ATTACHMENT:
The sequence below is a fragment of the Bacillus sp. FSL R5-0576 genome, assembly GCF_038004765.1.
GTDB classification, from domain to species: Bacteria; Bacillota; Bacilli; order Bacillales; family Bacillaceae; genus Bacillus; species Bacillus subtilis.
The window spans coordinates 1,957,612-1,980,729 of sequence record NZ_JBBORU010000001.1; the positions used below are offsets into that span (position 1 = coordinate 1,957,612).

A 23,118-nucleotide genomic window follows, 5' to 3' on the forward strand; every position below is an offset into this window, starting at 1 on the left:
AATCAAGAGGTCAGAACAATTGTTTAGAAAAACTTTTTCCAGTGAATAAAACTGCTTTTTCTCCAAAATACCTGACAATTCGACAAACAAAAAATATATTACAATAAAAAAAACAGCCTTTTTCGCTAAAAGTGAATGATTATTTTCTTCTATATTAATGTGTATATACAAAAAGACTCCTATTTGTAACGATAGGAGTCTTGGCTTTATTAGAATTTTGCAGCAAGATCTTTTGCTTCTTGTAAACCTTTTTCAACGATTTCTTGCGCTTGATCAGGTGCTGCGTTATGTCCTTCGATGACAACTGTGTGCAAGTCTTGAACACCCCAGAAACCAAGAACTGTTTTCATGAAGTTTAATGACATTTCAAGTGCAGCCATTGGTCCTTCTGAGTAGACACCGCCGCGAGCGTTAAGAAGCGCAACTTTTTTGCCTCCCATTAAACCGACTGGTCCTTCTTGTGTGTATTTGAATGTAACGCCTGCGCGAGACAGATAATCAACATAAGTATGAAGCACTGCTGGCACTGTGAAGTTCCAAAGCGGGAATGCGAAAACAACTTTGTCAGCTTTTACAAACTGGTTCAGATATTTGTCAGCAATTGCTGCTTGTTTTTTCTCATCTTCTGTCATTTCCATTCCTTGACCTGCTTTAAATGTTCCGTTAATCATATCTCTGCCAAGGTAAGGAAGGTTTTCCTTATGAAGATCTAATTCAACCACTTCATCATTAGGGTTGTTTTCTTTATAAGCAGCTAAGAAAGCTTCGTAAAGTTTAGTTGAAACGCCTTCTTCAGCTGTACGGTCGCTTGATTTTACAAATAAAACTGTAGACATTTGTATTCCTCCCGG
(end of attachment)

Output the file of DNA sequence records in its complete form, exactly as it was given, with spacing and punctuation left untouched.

The sequence below is a fragment of the Bacillus sp. FSL R5-0576 genome, assembly GCF_038004765.1.
GTDB classification, from domain to species: Bacteria; Bacillota; Bacilli; order Bacillales; family Bacillaceae; genus Bacillus; species Bacillus subtilis.
The window spans coordinates 1,957,612-1,980,729 of sequence record NZ_JBBORU010000001.1; the positions used below are offsets into that span (position 1 = coordinate 1,957,612).

A 23,118-nucleotide genomic window follows, 5' to 3' on the forward strand; every position below is an offset into this window, starting at 1 on the left:
AATCAAGAGGTCAGAACAATTGTTTAGAAAAACTTTTTCCAGTGAATAAAACTGCTTTTTCTCCAAAATACCTGACAATTCGACAAACAAAAAATATATTACAATAAAAAAAACAGCCTTTTTCGCTAAAAGTGAATGATTATTTTCTTCTATATTAATGTGTATATACAAAAAGACTCCTATTTGTAACGATAGGAGTCTTGGCTTTATTAGAATTTTGCAGCAAGATCTTTTGCTTCTTGTAAACCTTTTTCAACGATTTCTTGCGCTTGATCAGGTGCTGCGTTATGTCCTTCGATGACAACTGTGTGCAAGTCTTGAACACCCCAGAAACCAAGAACTGTTTTCATGAAGTTTAATGACATTTCAAGTGCAGCCATTGGTCCTTCTGAGTAGACACCGCCGCGAGCGTTAAGAAGCGCAACTTTTTTGCCTCCCATTAAACCGACTGGTCCTTCTTGTGTGTATTTGAATGTAACGCCTGCGCGAGACAGATAATCAACATAAGTATGAAGCACTGCTGGCACTGTGAAGTTCCAAAGCGGGAATGCGAAAACAACTTTGTCAGCTTTTACAAACTGGTTCAGATATTTGTCAGCAATTGCTGCTTGTTTTTTCTCATCTTCTGTCATTTCCATTCCTTGACCTGCTTTAAATGTTCCGTTAATCATATCTCTGCCAAGGTAAGGAAGGTTTTCCTTATGAAGATCTAATTCAACCACTTCATCATTAGGGTTGTTTTCTTTATAAGCAGCTAAGAAAGCTTCGTAAAGTTTAGTTGAAACGCCTTCTTCAGCTGTACGGTCGCTTGATTTTACAAATAAAACTGTAGACATTTGTATTCCTCCCGG